It’s gospel for planners and transit advocates that better access to transportation has a spillover effect on other measures of neighborhood health, providing lifestyle enhancements, economic benefits as well as additional ways to get from point A to B. The new AllTransit site, an extensive map and data analysis tool developed by the Center for Neighborhood Technology, offers instant, in-depth data to support those conclusions. By aggregating information from 805 transit agencies, 15,070 routes, and 543,787 bus and rail stops to create a nationwide commuter atlas, the website allows for in-depth analysis and comparisons of travel options in different cities and regions. it also provides a picture of the myriad ways connectivity and transit access affect economic growth, neighborhood health, and equity.
"AllTransit offers tremendous potential to increase our understanding of the value that high-quality transit provides American communities, by visualizing transit’s impact on job access, economic development, urban mobility, and social equity outcomes," said David Bragdon, Executive Director of TransitCenter, which helped develop the tool.
Users start by entering in their zip code, which opens up a map of local travel options. From there, a wealth of statistics are available, from economic and demographic information showcasing the racial and class dimensions of transit access, to the number of jobs available near a half-mile of transit (82,706,591 jobs across the country fit that description) to the cost of transit access as a percentage of total income, an interesting metric when considering the added costs of a poorly defined travel network. The equity tools are especially useful when comparing how a lack of train and bus access can hinder develop in traditionally underserved neighborhoods.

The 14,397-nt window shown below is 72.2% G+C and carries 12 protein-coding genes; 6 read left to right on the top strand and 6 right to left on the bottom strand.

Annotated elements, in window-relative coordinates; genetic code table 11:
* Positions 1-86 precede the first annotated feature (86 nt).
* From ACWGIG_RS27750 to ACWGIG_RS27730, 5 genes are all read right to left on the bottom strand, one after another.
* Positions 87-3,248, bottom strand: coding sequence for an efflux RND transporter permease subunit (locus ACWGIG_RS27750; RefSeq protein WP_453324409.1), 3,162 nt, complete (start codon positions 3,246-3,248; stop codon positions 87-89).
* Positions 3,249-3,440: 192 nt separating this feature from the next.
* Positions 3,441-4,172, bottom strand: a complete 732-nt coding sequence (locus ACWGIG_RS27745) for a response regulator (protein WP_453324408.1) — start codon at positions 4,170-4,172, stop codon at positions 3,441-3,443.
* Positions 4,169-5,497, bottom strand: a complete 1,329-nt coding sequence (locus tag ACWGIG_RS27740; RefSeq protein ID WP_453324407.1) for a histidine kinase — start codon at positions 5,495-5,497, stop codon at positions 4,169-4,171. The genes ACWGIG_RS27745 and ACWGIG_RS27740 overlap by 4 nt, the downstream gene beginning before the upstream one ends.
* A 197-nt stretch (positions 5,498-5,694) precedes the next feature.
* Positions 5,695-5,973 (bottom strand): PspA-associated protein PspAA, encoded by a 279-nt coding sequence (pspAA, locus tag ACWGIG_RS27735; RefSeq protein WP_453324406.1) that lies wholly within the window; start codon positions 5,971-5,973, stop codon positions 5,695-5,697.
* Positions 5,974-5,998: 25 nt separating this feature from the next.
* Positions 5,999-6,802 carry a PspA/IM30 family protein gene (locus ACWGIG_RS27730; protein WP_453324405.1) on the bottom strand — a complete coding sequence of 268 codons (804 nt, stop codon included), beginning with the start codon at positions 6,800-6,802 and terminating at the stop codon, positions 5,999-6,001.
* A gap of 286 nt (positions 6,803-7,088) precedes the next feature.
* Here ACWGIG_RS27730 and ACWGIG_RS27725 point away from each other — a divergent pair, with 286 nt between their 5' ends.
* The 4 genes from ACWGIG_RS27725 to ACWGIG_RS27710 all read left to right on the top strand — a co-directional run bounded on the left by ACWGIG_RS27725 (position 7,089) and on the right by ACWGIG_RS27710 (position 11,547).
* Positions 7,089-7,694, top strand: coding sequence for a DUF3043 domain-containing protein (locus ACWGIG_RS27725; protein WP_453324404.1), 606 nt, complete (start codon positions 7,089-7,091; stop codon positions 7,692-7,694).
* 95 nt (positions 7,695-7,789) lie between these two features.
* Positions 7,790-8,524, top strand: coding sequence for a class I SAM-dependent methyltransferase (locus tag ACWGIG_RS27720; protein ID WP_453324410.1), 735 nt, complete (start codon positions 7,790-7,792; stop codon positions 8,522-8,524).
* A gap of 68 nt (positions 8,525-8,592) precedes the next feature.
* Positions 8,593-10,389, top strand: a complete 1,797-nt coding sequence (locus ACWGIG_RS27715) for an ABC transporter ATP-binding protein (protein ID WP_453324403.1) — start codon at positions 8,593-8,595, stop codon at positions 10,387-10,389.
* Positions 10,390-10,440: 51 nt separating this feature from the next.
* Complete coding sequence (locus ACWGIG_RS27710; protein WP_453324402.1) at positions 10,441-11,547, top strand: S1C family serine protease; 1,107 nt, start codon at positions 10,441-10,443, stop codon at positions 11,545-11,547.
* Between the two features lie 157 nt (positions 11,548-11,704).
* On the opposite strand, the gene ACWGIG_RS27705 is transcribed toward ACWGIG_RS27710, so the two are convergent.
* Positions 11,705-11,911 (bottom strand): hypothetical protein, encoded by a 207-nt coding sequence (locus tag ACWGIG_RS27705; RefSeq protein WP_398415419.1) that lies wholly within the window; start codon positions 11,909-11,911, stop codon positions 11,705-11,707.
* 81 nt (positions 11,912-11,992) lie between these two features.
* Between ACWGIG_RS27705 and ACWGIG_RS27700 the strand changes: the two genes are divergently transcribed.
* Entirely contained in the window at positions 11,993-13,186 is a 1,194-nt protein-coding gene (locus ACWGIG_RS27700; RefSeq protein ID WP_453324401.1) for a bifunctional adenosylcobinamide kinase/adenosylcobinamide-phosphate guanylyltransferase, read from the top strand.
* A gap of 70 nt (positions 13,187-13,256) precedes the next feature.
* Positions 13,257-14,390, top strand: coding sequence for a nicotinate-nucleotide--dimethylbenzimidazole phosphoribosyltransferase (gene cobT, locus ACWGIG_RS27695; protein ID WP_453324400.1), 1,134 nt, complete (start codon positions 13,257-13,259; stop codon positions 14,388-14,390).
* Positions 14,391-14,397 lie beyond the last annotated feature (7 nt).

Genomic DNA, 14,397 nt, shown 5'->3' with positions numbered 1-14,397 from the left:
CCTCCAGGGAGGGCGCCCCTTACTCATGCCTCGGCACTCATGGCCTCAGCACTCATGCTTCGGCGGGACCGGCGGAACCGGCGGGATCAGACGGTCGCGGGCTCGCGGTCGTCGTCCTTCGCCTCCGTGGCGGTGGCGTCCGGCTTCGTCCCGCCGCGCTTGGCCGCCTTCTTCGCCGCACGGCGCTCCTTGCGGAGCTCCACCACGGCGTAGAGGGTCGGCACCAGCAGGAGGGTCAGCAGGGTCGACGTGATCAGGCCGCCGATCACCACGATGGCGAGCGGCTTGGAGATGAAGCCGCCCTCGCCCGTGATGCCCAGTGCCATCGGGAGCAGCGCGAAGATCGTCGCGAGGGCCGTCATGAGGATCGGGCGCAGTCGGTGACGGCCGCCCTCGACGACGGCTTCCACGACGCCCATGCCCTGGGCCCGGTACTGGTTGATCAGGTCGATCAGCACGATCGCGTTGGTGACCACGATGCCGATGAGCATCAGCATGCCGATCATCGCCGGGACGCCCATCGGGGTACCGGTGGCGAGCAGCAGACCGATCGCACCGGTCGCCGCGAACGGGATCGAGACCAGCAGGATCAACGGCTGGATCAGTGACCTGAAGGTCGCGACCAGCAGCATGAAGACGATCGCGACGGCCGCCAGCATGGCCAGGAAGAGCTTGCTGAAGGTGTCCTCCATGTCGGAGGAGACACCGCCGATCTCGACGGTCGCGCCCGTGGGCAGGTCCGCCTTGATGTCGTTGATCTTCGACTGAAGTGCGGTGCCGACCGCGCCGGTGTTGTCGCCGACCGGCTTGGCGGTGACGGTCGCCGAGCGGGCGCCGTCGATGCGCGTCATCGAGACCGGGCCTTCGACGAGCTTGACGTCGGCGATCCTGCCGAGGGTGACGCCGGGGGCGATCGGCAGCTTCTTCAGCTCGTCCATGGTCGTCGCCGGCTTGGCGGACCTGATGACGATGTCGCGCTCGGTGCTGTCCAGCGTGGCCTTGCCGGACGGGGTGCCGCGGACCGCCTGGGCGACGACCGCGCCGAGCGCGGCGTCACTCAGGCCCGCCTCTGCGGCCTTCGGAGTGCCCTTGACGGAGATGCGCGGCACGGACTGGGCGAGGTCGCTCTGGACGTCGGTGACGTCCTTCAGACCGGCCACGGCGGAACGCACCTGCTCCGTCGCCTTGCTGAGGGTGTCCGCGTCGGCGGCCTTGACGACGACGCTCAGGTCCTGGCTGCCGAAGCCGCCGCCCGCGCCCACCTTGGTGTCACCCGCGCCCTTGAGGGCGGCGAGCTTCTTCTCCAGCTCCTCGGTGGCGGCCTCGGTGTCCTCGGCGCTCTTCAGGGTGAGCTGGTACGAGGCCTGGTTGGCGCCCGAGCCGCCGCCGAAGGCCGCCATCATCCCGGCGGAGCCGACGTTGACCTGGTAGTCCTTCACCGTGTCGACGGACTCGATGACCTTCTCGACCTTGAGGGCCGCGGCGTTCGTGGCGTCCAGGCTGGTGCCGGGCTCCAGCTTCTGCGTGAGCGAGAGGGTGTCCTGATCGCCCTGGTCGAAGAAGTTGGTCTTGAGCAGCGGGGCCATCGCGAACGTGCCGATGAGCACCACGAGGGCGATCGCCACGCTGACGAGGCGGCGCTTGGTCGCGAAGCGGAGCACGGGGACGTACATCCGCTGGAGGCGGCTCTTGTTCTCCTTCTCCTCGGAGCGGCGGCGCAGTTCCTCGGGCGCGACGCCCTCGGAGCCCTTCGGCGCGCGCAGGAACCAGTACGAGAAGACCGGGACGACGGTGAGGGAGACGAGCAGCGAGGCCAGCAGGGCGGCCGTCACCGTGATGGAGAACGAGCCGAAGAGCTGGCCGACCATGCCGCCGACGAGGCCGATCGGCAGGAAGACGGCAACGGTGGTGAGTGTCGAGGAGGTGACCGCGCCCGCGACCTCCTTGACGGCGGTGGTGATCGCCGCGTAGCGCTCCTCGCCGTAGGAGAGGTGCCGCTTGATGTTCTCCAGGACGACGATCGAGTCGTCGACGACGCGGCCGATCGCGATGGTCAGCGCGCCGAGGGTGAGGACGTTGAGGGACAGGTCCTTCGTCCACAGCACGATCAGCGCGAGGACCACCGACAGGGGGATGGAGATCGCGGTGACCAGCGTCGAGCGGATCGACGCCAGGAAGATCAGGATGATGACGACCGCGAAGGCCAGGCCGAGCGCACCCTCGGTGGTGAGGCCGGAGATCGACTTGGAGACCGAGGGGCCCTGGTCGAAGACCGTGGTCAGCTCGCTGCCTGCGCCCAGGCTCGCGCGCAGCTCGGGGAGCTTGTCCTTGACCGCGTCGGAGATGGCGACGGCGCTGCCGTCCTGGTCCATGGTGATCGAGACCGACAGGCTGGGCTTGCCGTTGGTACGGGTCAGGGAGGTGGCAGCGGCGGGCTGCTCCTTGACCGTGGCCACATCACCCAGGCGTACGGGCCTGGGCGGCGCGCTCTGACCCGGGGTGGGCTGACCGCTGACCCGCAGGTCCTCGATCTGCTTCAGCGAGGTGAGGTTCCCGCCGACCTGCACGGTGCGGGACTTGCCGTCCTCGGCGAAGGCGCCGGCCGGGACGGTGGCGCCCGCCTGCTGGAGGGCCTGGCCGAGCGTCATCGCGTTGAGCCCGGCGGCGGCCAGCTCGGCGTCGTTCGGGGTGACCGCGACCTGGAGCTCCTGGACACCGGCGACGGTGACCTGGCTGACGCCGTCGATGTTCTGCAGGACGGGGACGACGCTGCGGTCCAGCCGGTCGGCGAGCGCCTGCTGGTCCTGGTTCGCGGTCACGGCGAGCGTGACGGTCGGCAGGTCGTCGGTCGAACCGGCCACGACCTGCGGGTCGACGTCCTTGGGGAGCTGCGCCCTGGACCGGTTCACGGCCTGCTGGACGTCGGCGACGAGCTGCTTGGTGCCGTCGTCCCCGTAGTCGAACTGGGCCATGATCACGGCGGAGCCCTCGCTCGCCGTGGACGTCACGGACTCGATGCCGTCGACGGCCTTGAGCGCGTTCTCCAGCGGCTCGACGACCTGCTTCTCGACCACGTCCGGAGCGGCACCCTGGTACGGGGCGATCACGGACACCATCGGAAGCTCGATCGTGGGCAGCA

During a press conference Monday afternoon when the tool was unveiled to the press, Danny Zane, director of transit access group Move LA, spoke of the benefits of the tool, suggesting it was a great way for government and community groups to assess the benefits of increased transit, and make better policy decisions regarding transportation planning. While it's a fun distraction, and perhaps a source of all the raw data you need to complain about your commute, AllTransit also serves as an important reminder of the power of access to local growth.
"Using AllTransit, transit advocates will be able to find data and statistics to support advocacy efforts with greater ease than ever before," says Scott Bernstein, president of the Center for Neighborhood Technology. "Planners can quickly examine where transit is lacking in their communities. Small-business owners can visualize the impact of transit on their customers. And journalists will have a simple, fast way to access transit data to inform their reporting."
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